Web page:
|Histopathological responses of newly hatched larvae of whitefish (Coregonus lavaretus s.l.) to UV-B induced toxicity of retene|
Häkkinen, J.; Vehniäinen, E.; Oikari, A. (2003). Histopathological responses of newly hatched larvae of whitefish (Coregonus lavaretus s.l.) to UV-B induced toxicity of retene. Aquat. Toxicol. 63(2): 159-171
In: Aquatic Toxicology. Elsevier Science: Tokyo; New York; London; Amsterdam. ISSN 0166-445X, more
Histopathology; Liver; Phototoxicity; Skin; Toxicity; Ultraviolet radiation; Coregonus lavaretus (Linnaeus, 1758) [WoRMS]; Marine; Brackish water; Fresh water
|Authors|| || Top |
- Häkkinen, J., correspondent
- Vehniäinen, E.
- Oikari, A.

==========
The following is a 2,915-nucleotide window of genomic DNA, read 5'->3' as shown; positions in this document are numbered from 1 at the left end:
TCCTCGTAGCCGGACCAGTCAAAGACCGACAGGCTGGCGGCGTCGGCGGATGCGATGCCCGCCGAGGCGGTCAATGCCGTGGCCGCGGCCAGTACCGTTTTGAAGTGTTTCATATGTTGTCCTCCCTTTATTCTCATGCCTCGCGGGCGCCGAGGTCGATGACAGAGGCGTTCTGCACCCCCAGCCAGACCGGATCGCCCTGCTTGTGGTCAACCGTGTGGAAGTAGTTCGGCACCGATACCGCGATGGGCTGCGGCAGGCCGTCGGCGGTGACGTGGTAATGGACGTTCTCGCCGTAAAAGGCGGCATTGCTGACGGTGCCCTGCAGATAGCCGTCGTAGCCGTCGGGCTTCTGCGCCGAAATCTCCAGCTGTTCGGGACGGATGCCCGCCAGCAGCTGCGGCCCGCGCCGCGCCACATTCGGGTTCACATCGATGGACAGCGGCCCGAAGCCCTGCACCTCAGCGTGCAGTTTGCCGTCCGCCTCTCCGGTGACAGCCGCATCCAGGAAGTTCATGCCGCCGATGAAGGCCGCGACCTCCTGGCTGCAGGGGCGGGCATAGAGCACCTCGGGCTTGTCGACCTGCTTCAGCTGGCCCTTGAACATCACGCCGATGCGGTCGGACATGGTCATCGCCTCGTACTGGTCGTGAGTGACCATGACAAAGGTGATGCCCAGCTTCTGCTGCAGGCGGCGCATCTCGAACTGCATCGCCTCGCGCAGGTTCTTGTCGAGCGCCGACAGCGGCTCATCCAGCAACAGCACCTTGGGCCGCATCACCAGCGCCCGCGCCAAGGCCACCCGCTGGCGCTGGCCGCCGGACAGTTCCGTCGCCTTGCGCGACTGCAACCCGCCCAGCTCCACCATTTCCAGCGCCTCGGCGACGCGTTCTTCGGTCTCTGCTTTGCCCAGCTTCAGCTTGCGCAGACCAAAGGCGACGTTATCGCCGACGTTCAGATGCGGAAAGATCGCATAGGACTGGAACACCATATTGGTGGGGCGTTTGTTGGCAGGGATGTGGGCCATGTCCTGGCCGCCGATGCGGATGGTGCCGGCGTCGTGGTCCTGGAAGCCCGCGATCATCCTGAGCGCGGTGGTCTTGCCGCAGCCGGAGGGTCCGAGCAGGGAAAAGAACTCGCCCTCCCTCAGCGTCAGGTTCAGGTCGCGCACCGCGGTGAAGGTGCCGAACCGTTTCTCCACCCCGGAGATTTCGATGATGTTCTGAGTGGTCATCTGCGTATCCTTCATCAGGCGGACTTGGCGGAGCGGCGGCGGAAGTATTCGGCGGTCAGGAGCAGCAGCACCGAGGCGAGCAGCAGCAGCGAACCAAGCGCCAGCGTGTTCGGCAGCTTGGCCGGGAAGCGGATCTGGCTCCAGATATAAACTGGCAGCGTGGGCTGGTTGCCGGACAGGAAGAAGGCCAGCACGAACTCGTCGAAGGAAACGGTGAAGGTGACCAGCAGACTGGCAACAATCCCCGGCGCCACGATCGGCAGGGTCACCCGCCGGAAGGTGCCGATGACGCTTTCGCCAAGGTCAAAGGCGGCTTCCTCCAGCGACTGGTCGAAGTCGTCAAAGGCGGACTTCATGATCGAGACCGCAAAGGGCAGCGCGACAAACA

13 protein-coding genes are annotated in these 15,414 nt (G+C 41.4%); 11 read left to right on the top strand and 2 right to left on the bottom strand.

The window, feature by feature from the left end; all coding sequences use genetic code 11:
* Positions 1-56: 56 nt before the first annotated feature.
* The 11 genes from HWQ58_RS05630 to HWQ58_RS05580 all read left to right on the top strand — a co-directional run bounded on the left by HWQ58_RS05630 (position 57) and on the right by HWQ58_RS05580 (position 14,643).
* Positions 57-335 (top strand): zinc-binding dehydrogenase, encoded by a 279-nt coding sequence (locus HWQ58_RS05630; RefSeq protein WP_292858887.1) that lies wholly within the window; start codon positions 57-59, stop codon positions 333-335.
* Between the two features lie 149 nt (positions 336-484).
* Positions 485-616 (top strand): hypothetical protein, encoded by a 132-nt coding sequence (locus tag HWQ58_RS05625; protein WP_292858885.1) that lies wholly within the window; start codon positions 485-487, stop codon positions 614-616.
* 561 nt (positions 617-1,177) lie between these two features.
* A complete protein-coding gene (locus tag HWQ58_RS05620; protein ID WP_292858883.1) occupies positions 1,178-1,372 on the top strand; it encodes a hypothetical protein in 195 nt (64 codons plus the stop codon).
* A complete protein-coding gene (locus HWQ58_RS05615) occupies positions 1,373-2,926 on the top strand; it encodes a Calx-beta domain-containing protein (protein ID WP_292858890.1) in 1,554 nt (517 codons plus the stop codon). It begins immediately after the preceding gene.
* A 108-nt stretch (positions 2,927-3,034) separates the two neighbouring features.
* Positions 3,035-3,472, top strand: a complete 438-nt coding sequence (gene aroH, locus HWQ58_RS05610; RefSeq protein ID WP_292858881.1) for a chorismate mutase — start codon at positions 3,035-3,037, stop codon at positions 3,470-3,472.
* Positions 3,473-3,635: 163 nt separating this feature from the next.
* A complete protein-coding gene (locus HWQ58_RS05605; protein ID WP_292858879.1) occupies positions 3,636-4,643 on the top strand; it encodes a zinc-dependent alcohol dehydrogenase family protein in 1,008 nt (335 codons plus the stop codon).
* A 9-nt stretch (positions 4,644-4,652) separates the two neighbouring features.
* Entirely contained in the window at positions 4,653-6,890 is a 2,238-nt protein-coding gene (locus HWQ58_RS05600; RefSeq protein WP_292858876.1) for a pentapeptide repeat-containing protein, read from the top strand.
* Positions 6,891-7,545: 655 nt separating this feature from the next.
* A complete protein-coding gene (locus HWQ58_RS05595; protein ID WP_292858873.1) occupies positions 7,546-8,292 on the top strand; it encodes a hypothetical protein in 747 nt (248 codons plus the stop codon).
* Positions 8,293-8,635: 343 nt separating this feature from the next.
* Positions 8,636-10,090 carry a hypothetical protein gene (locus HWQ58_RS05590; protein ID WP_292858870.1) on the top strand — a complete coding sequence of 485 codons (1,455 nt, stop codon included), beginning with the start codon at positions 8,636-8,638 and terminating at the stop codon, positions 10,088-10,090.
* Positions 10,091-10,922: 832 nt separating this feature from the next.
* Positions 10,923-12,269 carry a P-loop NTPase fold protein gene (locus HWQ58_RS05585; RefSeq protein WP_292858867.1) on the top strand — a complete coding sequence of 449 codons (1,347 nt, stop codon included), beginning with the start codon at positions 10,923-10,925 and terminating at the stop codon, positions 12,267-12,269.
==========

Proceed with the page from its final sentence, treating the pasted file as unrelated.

Positively phototactic fish larvae may be exposed to increased ultraviolet-B (UV-B) radiation alone or, potentially and in addition, to polycyclic aromatic hydrocarbons (PAHs) such as retene (7-isopropyl-1-methylphenanthrene) at the egg or larval stages. Suspended and sedimental particulate material near pulp and paper mills may act as sources of retene in chemically contaminated lake areas. In laboratory conditions whitefish larvae were pre-exposed to retene (10, 32 and 100 µg/l), with relevant controls, and irradiated in semi-static tests for 3 h once a day (2 consecutive days) with two UV-B doses (CIE-weighted 2.8 or 5.4 kJ per m2 per day) or with visible light only. These UV-B doses correspond with slightly subambient and 80% increases relative to the natural maximum daily doses of the solar UV-B in Finland in early May. The UV-B radiation alone increased mortality only slightly (2.7 and 4.0%, respectively). Similarly, no mortality was observed due to retene alone. On the contrary, simultaneous UV-B and retene exposure caused very high mortality to whitefish and all larvae died in the highest retene concentration. The photoinduced acute LC50 for retene was 13.3 µg/l. Retene treated fish exhibited signs of behavioral irritation and hypoxia during and after the exposure to UV light. Severe skin damages were detected in larvae exposed simultaneously to retene and UV-B. The structural signs of sunburn could also be seen in UV-B and solvent controls (DMSO) with UV-B. Even at the lowest retene concentration, the number of mucous cells increased significantly in simultaneous chemical and UV-B treatment. We consider the tissue reaction as protective response against UV induced retene toxicity. Further, regarding liver parenchyma, fish exposed to retene with UV-B had lesions, revealing hepatotoxicity. We suggest that synergism of the UV-B radiation and the photoactivating pollutants such as retene is a potential risk factor to be taken into consideration in lake areas chemically contaminated by the pulp and paper industry.